Earlier this month Nadal teamed with compatriot Marc Lopez to win gold in the men’s doubles at the Rio Olympics and narrowly missed a medal in the men’s singles event, capping a remarkable return to form.
Brisbane International Tournament Director Geoff Quinlan said the world No.5 would be a sure-fire favourite with fans this summer.
“We’re thrilled to announce Rafael Nadal will start his season in Brisbane in 2017 and can’t wait to welcome him to Queensland Tennis Centre,” he said.
“The Brisbane International has a reputation for attracting the biggest names in world tennis and we’re really excited our fans will have the chance to see Rafa in action this summer. We’ve been in talks with Rafa for a number of years about competing in Brisbane, he’s seen the event get bigger and better every year and we’re ecstatic he’s decided to join the field in 2017.
“Rafa is a legend of the sport and one of the most exciting players to see live so I’m sure fans will be counting down the days to January.
“This is just the start of a very exciting line-up of players we will announce over the coming months as we look ahead to Brisbane International 2017.”
Minister for Tourism and Major Events Kate Jones said securing Nadal was a win for the tournament and Queensland tourism.
“In 2016 we welcomed legend Roger Federer for a third time, and it’s fantastic to now add Rafa to the list of champions to play in Queensland’s premier tennis tournament,” Minister Jones said.
“Securing marquee players like Rafael Nadal provides a big drawcard for the Brisbane International and boosts the reputation of this world class Queensland event.”
(August 23, 2016) FLUSHING, N.Y., – The USTA announced that world No. 1 and defending US Open champion Novak Djokovic and 2016 Olympic gold medalist Andy Murray have been named the top two seeds, respectively, in men’s singles at the 2016 US Open, headlining the four US Open and five Grand Slam champions to earn Top-10 seeds. The 2016 US Open will be played Aug. 29-Sept. 11 at the USTA Billie Jean King National Tennis Center in Flushing, N.Y.
World No. 1 and six-time US Open champion Serena Williams has been named the top seed in women’s singles at the 2016 US Open.
This is the fifth time that Serena Williams has been the No. 1 seed at the US Open. She won the title on three of the prior occasions (2002, 2013, and 2014). Following Williams will be No. 2 seed Angelique Kerber, of Germany, the 2016 Australian Open champion; No. 3 Garbiñe Muguruza,of Spain, the 2016 French Open champion; No. 4 Agnieszka Radwanska, of Poland, a 2016 Australian Open semifinalist; No. 5 and 2015 US Open semifinalist Simona Halep,of Romania; No. 6 and two-time US Open champion Venus Williams, of the United States; No. 7 and 2015 US Open finalist Roberta Vinci, of Italy; and No. 8 Madison Keys, of the United States, a 2015 Australian Open semifinalist.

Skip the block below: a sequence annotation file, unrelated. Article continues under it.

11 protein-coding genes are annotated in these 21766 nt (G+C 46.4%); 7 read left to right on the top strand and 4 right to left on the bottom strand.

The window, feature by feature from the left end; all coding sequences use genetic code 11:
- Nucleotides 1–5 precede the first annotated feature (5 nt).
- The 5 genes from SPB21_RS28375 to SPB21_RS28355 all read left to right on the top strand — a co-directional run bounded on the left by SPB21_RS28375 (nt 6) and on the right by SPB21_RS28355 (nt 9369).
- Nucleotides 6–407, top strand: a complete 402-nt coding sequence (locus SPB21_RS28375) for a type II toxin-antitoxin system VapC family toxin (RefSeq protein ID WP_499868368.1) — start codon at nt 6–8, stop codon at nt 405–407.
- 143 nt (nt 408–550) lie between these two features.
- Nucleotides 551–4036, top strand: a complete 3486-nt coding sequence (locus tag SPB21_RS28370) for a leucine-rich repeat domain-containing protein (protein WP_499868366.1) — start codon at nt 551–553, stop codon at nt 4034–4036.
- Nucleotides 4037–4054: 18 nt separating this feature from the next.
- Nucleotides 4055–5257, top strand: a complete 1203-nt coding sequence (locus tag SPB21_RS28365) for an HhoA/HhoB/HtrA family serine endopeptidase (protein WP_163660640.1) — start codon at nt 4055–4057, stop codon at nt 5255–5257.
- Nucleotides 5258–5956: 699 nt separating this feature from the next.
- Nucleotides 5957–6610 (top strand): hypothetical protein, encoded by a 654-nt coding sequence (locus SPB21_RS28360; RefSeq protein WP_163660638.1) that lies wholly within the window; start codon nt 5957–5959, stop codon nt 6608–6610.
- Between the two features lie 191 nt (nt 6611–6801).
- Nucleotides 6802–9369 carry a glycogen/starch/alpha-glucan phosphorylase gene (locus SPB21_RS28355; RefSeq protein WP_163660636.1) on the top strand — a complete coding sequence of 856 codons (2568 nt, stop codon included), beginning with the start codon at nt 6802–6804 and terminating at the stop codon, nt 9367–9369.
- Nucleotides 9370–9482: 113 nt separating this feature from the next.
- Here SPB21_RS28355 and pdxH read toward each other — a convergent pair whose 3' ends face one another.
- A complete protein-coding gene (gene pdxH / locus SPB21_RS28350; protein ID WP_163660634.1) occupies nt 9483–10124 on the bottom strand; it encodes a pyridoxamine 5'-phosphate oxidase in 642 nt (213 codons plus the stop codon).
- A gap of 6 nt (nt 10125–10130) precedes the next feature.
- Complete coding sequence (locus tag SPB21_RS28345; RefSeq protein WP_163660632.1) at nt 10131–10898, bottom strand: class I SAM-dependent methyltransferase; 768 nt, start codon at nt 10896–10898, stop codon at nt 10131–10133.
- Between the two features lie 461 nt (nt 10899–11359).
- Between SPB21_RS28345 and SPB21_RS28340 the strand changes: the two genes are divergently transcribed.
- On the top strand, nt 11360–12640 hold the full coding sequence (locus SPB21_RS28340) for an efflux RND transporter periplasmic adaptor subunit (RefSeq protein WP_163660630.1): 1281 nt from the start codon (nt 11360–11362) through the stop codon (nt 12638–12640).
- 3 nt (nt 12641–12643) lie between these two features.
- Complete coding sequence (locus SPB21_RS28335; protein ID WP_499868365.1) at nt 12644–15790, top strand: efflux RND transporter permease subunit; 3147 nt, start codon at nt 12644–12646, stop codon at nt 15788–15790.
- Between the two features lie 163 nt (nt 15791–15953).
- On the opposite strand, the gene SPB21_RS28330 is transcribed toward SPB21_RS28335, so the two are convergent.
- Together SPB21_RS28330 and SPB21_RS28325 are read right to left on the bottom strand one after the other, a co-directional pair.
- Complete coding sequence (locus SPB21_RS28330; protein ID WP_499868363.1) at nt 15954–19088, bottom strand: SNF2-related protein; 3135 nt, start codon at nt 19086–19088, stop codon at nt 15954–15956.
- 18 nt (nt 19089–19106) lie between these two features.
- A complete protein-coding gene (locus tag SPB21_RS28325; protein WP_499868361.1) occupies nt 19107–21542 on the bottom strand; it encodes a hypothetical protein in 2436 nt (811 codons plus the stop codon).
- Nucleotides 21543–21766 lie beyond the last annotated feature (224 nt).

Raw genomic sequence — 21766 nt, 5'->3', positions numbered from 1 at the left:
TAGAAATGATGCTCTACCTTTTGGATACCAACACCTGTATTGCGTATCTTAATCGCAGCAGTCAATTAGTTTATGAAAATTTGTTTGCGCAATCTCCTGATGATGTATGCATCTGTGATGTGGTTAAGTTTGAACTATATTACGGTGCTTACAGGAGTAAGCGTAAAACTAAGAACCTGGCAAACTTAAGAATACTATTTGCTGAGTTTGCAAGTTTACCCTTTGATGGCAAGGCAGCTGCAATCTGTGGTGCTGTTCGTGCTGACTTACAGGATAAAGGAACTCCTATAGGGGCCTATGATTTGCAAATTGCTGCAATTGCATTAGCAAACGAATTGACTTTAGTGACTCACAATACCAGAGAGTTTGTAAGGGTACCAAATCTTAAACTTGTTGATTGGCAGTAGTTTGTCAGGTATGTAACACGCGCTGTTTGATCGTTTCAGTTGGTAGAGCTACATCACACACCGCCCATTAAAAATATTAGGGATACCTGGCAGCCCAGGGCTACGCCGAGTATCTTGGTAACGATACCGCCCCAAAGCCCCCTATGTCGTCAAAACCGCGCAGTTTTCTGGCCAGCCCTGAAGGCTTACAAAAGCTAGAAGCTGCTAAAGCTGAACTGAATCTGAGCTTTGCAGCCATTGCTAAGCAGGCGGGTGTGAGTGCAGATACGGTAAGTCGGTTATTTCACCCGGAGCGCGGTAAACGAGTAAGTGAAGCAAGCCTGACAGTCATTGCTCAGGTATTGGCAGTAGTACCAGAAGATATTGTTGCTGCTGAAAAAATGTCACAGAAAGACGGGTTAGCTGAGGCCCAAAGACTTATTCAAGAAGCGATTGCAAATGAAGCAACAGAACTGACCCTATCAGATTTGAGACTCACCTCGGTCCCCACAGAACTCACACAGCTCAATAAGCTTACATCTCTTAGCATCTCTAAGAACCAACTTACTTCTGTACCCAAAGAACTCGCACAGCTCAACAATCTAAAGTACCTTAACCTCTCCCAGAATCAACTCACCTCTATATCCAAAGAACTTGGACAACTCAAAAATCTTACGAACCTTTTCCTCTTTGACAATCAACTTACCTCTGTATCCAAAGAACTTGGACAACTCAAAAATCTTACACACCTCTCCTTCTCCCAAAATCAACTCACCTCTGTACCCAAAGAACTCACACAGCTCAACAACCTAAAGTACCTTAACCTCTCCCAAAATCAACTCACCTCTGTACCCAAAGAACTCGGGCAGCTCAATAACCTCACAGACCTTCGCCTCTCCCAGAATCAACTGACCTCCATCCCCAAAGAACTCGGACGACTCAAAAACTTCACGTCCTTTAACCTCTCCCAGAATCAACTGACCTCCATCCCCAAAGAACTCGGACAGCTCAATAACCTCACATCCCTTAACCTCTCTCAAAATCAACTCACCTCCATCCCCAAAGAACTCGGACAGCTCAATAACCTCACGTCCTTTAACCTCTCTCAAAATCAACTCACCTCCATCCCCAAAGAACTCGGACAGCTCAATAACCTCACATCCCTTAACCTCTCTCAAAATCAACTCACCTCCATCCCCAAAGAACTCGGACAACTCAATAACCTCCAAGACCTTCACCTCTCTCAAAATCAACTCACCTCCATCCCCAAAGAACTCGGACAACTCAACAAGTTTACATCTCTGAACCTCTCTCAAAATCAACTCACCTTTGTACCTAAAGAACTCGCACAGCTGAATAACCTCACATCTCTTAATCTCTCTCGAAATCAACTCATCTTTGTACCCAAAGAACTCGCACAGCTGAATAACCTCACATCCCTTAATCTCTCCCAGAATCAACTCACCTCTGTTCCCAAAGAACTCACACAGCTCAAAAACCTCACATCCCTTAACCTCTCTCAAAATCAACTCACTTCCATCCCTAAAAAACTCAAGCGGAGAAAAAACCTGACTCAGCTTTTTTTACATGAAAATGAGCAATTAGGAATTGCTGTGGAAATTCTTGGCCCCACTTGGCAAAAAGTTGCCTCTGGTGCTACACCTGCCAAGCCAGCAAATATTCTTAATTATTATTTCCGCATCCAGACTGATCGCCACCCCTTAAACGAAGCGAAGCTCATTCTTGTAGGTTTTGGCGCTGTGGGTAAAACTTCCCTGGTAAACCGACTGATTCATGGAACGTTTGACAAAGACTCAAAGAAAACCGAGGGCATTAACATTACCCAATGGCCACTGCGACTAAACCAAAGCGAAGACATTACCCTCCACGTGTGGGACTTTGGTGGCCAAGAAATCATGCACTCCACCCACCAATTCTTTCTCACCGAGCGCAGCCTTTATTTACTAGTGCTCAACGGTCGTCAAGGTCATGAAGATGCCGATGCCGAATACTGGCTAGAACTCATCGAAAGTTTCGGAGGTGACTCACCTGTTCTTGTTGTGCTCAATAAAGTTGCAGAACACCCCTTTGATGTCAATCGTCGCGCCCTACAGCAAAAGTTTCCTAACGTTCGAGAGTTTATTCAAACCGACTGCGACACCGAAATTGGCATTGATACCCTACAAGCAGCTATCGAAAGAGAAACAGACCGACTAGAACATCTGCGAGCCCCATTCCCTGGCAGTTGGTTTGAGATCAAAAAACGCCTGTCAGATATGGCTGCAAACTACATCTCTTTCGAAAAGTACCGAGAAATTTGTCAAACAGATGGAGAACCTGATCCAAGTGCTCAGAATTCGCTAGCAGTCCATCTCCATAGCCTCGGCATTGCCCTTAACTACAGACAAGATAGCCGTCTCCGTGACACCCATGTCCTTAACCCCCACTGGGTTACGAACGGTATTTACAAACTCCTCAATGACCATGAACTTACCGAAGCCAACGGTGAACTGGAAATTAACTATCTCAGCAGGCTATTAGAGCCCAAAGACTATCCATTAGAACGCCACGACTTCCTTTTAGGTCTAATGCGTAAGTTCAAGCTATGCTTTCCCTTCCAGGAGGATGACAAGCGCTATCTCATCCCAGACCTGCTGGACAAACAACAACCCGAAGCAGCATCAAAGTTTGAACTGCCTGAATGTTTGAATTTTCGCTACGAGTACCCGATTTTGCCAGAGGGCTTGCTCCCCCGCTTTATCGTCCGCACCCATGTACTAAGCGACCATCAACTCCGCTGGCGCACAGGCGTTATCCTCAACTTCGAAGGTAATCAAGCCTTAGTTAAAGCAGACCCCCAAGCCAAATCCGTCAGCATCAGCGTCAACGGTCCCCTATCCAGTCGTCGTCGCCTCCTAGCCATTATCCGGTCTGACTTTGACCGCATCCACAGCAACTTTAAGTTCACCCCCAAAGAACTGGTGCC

Djokovic, 29, is 51-5 this year and won his 11th and 12th Grand Slam singles titles at the Australian Open and French Open, respectively. Murray comes into the US Open as the reigning Wimbledon champion and the won the gold medal in men’s singles at the Rio Olympics.
The singles draws for the 2016 US Open will be revealed live during an official draw ceremony on Friday, August 26, at 11:30 a.m. ET at the USTA Billie Jean King National Tennis Center. Defending US Open champions Novak Djokovic and Flavia Pennetta will make an appearance at the event.
2016 US Open Men’s Singles Seeds
1. Novak Djokovic, Serbia
2. Andy Murray, Great Britain
3. Stan Wawrinka, Switzerland
4. Rafael Nadal, Spain
5. Milos Raonic, Canada
6. Kei Nishikori, Japan
7. Marin Cilic, Croatia
8. Dominic Thiem, Austria
9. Jo-Wilfried Tsonga, France
10. Gael Monfils, France
11. David Ferrer, Spain
12. David Goffin, Belgium
13. Richard Gasquet, France
14. Nick Kyrgios, Australia
15. Roberto Bautista Agut, Spain
16. Feliciano Lopez, Spain
17. Bernard Tomic, Australia
18. Pablo Cuevas, Uruguay
19. Steve Johnson, United States
20. John Isner, United States
21. Ivo Karlovic, Croatia
22. Grigor Dimitrov, Bulgaria
23. Kevin Anderson, South Africa
24. Lucas Pouille, France
25. Philipp Kohlschreiber, Germany
26. Jack Sock, United States
27. Alexander Zverev, Germany
28. Martin Klizan, Slovakia
29. Sam Querrey, United States
30. Gilles Simon, France
31. Albert Ramos-Vinolas, Spain
32. Benoit Paire, France
2016 US Open Women’s Singles Seeds
1. Serena Williams, United States
2. Angelique Kerber, Germany
3. Garbiñe Muguruza, Spain
4. Agnieszka Radwanska, Poland
5. Simona Halep, Romania
6. Venus Williams, United States
7. Roberta Vinci, Italy
8. Madison Keys, United States
9. Svetlana Kuznetsova, Russia
10. Karolina Pliskova, Czech Republic
11. Carla Suarez Navarro, Spain
12. Dominika Cibulkova, Slovakia
13. Johanna Konta, Great Britain
14. Petra Kvitova, Czech Republic
15. Timea Bacsinszky, Switzerland
16. Samantha Stosur, Australia
17. Anastasia Pavlyuchenkova, Russia
18. Barbora Strycova, Czech Republic
19. Elena Vesnina, Russia
20. Kiki Bertens, Netherlands
21. Irina-Camelia Begu, Romania
22. Elina Svitolina, Ukraine
23. Daria Kasatkina, Russia
24. Sloane Stephens, United States
25. Belinda Bencic, Switzerland
26. Caroline Garcia, France
27. Laura Siegemund, Germany
28. Sara Errani, Italy
29. Coco Vandeweghe, United States
30. Ana Ivanovic, Serbia
31. Misaki Doi, Japan
32. Timea Babos, Hungary